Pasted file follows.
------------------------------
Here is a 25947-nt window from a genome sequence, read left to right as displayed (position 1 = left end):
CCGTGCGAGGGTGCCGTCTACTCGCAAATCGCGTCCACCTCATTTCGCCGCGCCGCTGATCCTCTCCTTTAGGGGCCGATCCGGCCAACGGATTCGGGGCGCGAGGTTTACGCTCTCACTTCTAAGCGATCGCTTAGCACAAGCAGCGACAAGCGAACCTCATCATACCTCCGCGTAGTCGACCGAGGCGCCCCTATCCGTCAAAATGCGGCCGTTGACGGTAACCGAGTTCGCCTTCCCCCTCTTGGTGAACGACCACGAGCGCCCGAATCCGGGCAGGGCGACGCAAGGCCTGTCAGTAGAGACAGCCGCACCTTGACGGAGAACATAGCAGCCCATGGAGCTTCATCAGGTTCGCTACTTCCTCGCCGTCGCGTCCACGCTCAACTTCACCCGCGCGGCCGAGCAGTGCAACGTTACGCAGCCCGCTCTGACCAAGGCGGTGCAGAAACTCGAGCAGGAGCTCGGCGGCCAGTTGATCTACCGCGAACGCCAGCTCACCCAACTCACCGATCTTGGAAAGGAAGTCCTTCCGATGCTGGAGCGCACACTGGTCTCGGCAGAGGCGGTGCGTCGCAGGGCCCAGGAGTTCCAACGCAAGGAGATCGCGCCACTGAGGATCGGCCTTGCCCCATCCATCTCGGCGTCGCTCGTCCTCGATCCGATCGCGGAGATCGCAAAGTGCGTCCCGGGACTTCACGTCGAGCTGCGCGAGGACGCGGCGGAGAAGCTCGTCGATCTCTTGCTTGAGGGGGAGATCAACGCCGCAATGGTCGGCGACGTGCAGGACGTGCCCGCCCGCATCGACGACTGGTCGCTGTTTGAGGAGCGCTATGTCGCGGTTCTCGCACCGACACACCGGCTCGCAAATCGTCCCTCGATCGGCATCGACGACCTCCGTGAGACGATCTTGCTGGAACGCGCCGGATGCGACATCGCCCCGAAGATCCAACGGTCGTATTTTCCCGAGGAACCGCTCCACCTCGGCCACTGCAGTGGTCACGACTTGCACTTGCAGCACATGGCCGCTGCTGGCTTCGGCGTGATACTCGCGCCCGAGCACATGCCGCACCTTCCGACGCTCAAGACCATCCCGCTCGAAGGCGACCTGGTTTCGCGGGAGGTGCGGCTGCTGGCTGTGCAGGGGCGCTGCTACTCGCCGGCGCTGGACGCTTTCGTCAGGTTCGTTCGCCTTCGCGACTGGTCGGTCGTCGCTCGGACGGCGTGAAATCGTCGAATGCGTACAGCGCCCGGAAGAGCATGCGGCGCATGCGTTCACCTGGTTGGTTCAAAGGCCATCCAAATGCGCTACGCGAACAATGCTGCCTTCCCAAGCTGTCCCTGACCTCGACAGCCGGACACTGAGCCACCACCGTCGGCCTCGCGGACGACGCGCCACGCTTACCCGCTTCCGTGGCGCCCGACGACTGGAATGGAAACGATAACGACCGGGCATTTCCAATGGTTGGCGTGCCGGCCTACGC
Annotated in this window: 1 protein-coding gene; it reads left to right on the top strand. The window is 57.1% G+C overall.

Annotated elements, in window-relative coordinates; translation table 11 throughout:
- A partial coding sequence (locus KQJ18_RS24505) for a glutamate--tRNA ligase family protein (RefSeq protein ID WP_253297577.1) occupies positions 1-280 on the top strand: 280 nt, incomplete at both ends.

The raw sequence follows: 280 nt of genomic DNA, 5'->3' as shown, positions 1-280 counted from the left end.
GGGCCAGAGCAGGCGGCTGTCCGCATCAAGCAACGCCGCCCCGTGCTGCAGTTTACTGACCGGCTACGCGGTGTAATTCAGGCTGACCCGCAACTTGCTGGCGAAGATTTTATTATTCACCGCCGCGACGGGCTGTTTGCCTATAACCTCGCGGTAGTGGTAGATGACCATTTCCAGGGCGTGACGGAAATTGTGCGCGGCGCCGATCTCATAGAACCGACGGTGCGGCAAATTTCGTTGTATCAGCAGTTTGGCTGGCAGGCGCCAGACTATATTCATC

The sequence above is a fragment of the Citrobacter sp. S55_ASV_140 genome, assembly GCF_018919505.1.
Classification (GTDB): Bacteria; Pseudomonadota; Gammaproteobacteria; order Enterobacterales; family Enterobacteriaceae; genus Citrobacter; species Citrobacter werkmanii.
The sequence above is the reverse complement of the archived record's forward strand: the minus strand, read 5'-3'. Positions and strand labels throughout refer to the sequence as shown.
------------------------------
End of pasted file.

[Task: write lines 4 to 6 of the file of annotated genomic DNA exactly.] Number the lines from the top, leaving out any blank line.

Annotated elements, in window-relative coordinates; translation table 11 throughout:
- A partial coding sequence (locus KQJ18_RS24505) for a glutamate--tRNA ligase family protein (RefSeq protein ID WP_253297577.1) occupies positions 1-280 on the top strand: 280 nt, incomplete at both ends.

The raw sequence follows: 280 nt of genomic DNA, 5'->3' as shown, positions 1-280 counted from the left end.